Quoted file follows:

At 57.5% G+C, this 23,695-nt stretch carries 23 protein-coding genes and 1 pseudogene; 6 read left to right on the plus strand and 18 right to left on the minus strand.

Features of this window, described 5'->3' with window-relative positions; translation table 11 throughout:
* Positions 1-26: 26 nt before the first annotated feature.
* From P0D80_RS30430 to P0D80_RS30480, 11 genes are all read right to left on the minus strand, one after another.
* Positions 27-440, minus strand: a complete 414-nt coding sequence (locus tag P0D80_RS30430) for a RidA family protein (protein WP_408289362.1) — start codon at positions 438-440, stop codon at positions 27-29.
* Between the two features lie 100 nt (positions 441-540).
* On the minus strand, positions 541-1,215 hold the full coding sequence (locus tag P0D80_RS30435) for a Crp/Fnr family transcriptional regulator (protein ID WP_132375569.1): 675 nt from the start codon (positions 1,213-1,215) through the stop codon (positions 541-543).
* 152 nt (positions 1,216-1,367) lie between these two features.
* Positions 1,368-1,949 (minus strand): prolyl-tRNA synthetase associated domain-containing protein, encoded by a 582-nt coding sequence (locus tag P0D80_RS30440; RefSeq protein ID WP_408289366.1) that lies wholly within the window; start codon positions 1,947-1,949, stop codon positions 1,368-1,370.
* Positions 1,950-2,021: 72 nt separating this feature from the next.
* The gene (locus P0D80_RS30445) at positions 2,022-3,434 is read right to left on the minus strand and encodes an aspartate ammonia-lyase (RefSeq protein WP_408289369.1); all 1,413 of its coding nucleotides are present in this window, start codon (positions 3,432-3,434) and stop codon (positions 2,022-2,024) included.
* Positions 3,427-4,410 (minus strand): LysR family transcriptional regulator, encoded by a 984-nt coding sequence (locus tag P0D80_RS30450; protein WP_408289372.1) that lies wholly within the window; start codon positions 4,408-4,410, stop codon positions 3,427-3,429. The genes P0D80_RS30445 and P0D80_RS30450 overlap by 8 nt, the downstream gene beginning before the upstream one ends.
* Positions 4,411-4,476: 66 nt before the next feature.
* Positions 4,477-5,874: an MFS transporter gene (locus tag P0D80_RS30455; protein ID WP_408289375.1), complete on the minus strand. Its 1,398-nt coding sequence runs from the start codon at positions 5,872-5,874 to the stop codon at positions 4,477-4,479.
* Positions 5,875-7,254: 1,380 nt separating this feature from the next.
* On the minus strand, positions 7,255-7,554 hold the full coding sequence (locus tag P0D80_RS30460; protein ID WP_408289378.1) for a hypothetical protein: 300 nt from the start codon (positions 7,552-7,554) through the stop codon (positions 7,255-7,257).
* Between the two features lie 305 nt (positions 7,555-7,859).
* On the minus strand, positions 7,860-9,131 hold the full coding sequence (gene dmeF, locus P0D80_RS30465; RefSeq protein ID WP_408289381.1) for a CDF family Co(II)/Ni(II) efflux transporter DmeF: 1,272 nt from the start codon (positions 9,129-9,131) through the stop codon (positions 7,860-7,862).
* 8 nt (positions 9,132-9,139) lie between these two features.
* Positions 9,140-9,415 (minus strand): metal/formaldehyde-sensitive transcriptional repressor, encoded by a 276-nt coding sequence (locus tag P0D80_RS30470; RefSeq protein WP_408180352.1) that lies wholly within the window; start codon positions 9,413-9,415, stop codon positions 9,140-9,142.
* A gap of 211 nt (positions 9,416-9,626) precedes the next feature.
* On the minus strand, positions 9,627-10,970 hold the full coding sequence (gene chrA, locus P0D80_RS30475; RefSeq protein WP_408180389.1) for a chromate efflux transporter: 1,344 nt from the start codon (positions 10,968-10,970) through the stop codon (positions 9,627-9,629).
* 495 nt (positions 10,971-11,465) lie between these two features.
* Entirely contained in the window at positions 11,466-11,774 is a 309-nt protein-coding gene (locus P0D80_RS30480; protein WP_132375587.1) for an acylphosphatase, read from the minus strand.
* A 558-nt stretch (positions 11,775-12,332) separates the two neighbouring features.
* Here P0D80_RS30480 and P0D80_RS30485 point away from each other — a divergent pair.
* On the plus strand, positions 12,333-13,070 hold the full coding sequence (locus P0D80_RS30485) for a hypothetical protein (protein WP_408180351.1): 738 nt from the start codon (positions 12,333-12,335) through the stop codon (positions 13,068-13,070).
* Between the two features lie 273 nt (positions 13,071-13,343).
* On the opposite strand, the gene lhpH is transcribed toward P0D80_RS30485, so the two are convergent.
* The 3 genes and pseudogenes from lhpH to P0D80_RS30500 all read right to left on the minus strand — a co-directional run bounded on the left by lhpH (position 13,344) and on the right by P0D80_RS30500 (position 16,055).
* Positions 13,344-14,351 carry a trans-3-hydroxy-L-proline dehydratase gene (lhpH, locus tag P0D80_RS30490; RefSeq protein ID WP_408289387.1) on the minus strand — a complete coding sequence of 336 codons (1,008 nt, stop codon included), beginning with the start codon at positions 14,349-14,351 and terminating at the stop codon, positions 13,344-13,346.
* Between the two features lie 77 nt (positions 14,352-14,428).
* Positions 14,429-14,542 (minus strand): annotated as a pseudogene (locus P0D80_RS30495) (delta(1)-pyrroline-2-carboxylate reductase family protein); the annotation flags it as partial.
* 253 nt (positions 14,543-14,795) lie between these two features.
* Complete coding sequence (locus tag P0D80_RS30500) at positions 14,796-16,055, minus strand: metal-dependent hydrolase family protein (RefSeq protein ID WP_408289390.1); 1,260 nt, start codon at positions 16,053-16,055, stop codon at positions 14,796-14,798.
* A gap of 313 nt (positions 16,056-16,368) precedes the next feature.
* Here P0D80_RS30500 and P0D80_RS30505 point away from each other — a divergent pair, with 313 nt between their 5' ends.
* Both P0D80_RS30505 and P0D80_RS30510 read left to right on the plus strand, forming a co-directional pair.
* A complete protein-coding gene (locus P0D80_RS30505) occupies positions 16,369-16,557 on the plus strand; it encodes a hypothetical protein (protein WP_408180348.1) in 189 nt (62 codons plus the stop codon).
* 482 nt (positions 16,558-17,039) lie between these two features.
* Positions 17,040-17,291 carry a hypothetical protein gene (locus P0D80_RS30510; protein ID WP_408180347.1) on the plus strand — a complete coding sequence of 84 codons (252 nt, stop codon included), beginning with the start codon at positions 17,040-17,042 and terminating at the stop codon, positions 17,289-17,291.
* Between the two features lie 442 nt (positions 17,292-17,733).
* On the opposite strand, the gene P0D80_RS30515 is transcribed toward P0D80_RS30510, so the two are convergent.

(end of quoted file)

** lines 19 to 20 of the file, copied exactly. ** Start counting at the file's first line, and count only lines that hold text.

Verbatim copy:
* 8 nt (positions 9,132-9,139) lie between these two features.
* Positions 9,140-9,415 (minus strand): metal/formaldehyde-sensitive transcriptional repressor, encoded by a 276-nt coding sequence (locus tag P0D80_RS30470; RefSeq protein WP_408180352.1) that lies wholly within the window; start codon positions 9,413-9,415, stop codon positions 9,140-9,142.